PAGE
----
In his own words: Barry Hearn on the state of snooker
The World Snooker chief discusses global expansion, hectic schedules, and social media.
'We’re in a very strong place'
Without being complacent, the last six or so years have been super successful for snooker.
That's not just down to me, I've got a brilliant team that we've assembled. We're in a very strong place.
We are now obviously one of the biggest television sports in the world.
But you've always got to continue to push the boundaries of the sport, and more importantly make sure that a customer experience of those either attending or watching snooker is enhanced.
It's largely down to the players, but also down to us to make sure that we live in the real world with prices and facilities.
'Eurosport numbers are mind-boggling'
The market in China is fixed for 10 years with free-to-air on CCTV, but there are lots of other new territories where we can educate people to snooker.
Next year, we'll be making a push in the USA, which has never been done. Africa's getting bigger for it, India's getting bigger for it.
But there's a lot to do. The upward spiral in the next five years is my principal concern.
Europe continues to be dominant for us - the Eurosport numbers are just mind-boggling.
They're going to air over 1500 hours of snooker this year. Broadcasters don't put that much of a sport on unless it delivers, and snooker is delivering.
Normally you need heroes to help you promote sport, and whilst we've got some players coming through - people like the German player, Lukas Kleckers – this game is developing on the back of just being very good television viewing, and people want to go and watch it live.
I think the numbers that are coming out of western and central Europe are staggering, and put the game in people's minds at a level that has never been done before.
'Be professional, but be selective'
When I took over, the calendar was empty, and my first job was to fill the calendar up. This is the basic business principal of supply and demand.
It lays down two challenges to a player.
One, be professional, because this is not something that doesn't happen in other sports. Look at the tennis and golf circuits.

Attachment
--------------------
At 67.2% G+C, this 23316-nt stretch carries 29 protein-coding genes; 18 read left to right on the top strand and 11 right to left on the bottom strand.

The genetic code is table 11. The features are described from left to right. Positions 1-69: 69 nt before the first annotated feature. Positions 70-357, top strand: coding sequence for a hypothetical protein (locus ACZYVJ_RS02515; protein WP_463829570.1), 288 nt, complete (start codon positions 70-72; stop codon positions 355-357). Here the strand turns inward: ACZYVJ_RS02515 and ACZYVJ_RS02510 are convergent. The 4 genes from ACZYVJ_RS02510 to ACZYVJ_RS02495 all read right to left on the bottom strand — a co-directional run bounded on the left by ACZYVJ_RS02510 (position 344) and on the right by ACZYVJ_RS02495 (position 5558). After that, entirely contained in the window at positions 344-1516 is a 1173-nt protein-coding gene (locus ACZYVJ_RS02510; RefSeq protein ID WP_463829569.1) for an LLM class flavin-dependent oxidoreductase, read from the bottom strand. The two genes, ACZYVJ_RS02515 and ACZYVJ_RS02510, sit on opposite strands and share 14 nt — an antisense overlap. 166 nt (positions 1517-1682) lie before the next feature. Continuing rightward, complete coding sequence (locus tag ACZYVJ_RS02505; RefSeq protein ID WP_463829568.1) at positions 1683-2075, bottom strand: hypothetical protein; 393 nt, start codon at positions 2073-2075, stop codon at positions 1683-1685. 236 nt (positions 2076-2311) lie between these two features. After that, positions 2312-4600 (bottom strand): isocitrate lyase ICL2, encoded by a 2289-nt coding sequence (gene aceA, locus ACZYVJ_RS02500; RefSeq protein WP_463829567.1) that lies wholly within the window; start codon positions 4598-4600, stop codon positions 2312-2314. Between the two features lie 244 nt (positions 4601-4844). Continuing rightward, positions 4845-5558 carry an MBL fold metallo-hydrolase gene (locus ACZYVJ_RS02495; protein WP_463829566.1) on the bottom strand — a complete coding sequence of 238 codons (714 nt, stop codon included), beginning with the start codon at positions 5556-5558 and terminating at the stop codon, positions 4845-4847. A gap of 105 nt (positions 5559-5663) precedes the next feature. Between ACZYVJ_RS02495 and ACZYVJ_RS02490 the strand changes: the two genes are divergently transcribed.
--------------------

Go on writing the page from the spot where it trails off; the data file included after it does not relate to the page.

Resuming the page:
Two, where possible, be selective. I don't expect players to play in every event, tempting though it may be. But the danger is not taking too many tournaments off because the pack are closing.
The bottom players who want to become a top player will take every opportunity to climb the rankings by earning prize money by playing in all the events. That's one of the sacrifices you have to make if you really want to be a professional sportsman.
'Snooker is a soap opera'
The system is exciting, it creates the news value and the social media value that we need to pump life into the sport.
Ding Junhui was 5-1 up against Leo Fernandez, for example, and he lost 6-5.
Was Ding tired? Was Leo inspired? It doesn't matter, it's a media story and that's how you build the sport.
It's a soap opera.
Some of the players are treading water, surviving, justifying their seeding. Others are looking over their shoulders: ‘This game's getting too tough for me.’
And others are saying: 'Wow, look at all this money. £14m in prize money, it only used to be £3.5m. I'm in the game at the right time.'
They are the ones who are pushing on and changing their lives.
And the story will evolve because the system is good. We have a brilliant ranking system in place that rewards opportunity and creates media stories in the same game.
'There are no gimmes, no salaries'
If I'm a young player with a tour card, the first thing I want to know is: 'When am I playing?'
The second thing I want to know is: 'How much am I going to earn? Can I make a living from this game? Can I pay my mortgage? Can I keep my wife and children happy?'
So you've got to be successful on the table. There are no gimmes, no salaries, not a job like that. It's down to you, because you're living the dream.
Can you seize the moment? Can you take this opportunity?
That comes down simply to being good enough, applied enough, dedicated enough, and if you're not you'll fall by the wayside.
You have to look at Luca Brecel, who's coming up from a long way out. He’s been a talented player for some time, but he seems to now have found his feet, and he's pushed up to No.13 in the world from 27 at the beginning of the season.
The other one who really catches the eye, of course, is the Chinese youngster, Yan Bingtao.
He was No. 56 at the start of the season, and he's up to No. 27. He seems to have momentum. He's going to challenge.
Kyren Wilson and Anthony McGill have made the biggest headroad over the last two years.
'Pick up the phone and talk to Bazza'
Social media is not a coward's retreat, but if you've really got something that you feel terribly passionate about, the lines of communication to me are open 24 hours a day.
The ultimate opportunity to bring up a problem is to pick up the phone and talk to Bazza.
Someone once said to me: 'Never tweet when you're drunk.'
I always say to players: 'Never tweet when you've just been beaten, because it will usually be something you regret in the morning.'
I think it comes down to context. We're trying to educate players to utilise the benefits of social media – the interaction with fans, the fact that you can put a point across.
But you have to do it in a mature, professional, sensible way. And sometimes they don't. And that sometimes involves disciplinary action, which is unfortunate, but necessary.
We're not dealing with robots here. We're dealing with human beings, and I hope at World Snooker we acknowledge that.
'Ronnie’s comments drive me crazy'
A famous philosopher said: 'I fight with my life against the words you say, but defend with my life your right to say them.'
That's the principal of democracy, and I think we should all follow that.
Ronnie will drive me mad with lots of crazy comments, but I think we'd be poorer for not having them out there.